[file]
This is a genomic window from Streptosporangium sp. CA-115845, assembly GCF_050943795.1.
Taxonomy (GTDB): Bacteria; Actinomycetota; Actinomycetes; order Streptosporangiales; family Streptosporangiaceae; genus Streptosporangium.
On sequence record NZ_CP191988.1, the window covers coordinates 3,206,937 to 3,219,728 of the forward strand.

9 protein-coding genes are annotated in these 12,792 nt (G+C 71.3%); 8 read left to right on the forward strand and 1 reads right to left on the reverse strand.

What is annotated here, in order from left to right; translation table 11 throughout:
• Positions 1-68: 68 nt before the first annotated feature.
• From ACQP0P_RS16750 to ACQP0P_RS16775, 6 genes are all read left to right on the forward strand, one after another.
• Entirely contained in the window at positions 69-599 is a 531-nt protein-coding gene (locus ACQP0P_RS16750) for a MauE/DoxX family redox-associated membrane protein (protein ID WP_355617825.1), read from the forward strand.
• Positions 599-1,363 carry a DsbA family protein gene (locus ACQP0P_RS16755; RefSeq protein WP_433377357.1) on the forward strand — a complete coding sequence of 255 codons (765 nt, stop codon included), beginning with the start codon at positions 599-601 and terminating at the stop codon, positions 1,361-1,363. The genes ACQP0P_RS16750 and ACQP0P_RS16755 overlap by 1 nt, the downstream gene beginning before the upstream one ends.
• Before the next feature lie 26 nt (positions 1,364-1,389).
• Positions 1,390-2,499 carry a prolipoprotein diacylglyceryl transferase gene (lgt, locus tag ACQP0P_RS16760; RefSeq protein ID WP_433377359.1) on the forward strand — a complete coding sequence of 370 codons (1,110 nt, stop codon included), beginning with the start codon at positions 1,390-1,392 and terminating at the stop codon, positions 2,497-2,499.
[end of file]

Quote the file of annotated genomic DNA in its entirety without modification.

This is a genomic window from Streptosporangium sp. CA-115845, assembly GCF_050943795.1.
Taxonomy (GTDB): Bacteria; Actinomycetota; Actinomycetes; order Streptosporangiales; family Streptosporangiaceae; genus Streptosporangium.
On sequence record NZ_CP191988.1, the window covers coordinates 3,206,937 to 3,219,728 of the forward strand.

9 protein-coding genes are annotated in these 12,792 nt (G+C 71.3%); 8 read left to right on the forward strand and 1 reads right to left on the reverse strand.

What is annotated here, in order from left to right; translation table 11 throughout:
• Positions 1-68: 68 nt before the first annotated feature.
• From ACQP0P_RS16750 to ACQP0P_RS16775, 6 genes are all read left to right on the forward strand, one after another.
• Entirely contained in the window at positions 69-599 is a 531-nt protein-coding gene (locus ACQP0P_RS16750) for a MauE/DoxX family redox-associated membrane protein (protein ID WP_355617825.1), read from the forward strand.
• Positions 599-1,363 carry a DsbA family protein gene (locus ACQP0P_RS16755; RefSeq protein WP_433377357.1) on the forward strand — a complete coding sequence of 255 codons (765 nt, stop codon included), beginning with the start codon at positions 599-601 and terminating at the stop codon, positions 1,361-1,363. The genes ACQP0P_RS16750 and ACQP0P_RS16755 overlap by 1 nt, the downstream gene beginning before the upstream one ends.
• Before the next feature lie 26 nt (positions 1,364-1,389).
• Positions 1,390-2,499 carry a prolipoprotein diacylglyceryl transferase gene (lgt, locus tag ACQP0P_RS16760; RefSeq protein ID WP_433377359.1) on the forward strand — a complete coding sequence of 370 codons (1,110 nt, stop codon included), beginning with the start codon at positions 1,390-1,392 and terminating at the stop codon, positions 2,497-2,499.